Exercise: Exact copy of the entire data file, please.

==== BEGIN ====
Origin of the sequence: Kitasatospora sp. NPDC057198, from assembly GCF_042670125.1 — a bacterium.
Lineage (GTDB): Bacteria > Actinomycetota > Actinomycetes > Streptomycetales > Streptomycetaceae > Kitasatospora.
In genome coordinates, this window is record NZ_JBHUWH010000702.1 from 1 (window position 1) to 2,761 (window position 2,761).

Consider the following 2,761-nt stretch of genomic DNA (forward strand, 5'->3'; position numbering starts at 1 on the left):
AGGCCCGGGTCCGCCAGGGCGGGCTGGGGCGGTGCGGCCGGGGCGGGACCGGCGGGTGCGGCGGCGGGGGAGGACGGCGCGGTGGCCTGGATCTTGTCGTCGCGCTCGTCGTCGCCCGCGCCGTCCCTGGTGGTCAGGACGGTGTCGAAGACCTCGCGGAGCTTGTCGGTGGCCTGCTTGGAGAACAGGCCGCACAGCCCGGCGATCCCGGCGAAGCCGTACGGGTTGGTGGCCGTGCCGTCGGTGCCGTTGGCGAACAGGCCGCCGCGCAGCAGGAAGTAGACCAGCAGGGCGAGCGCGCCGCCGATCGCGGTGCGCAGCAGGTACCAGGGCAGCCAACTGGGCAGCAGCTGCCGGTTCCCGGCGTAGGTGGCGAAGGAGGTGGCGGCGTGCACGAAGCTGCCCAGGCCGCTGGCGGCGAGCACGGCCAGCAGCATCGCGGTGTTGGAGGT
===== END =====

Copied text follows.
Origin of the sequence: Kitasatospora sp. NPDC057198, from assembly GCF_042670125.1 — a bacterium.
Lineage (GTDB): Bacteria > Actinomycetota > Actinomycetes > Streptomycetales > Streptomycetaceae > Kitasatospora.
In genome coordinates, this window is record NZ_JBHUWH010000702.1 from 1 (window position 1) to 2,761 (window position 2,761).

Consider the following 2,761-nt stretch of genomic DNA (forward strand, 5'->3'; position numbering starts at 1 on the left):
AGGCCCGGGTCCGCCAGGGCGGGCTGGGGCGGTGCGGCCGGGGCGGGACCGGCGGGTGCGGCGGCGGGGGAGGACGGCGCGGTGGCCTGGATCTTGTCGTCGCGCTCGTCGTCGCCCGCGCCGTCCCTGGTGGTCAGGACGGTGTCGAAGACCTCGCGGAGCTTGTCGGTGGCCTGCTTGGAGAACAGGCCGCACAGCCCGGCGATCCCGGCGAAGCCGTACGGGTTGGTGGCCGTGCCGTCGGTGCCGTTGGCGAACAGGCCGCCGCGCAGCAGGAAGTAGACCAGCAGGGCGAGCGCGCCGCCGATCGCGGTGCGCAGCAGGTACCAGGGCAGCCAACTGGGCAGCAGCTGCCGGTTCCCGGCGTAGGTGGCGAAGGAGGTGGCGGCGTGCACGAAGCTGCCCAGGCCGCTGGCGGCGAGCACGGCCAGCAGCATCGCGGTGTTGGAGGT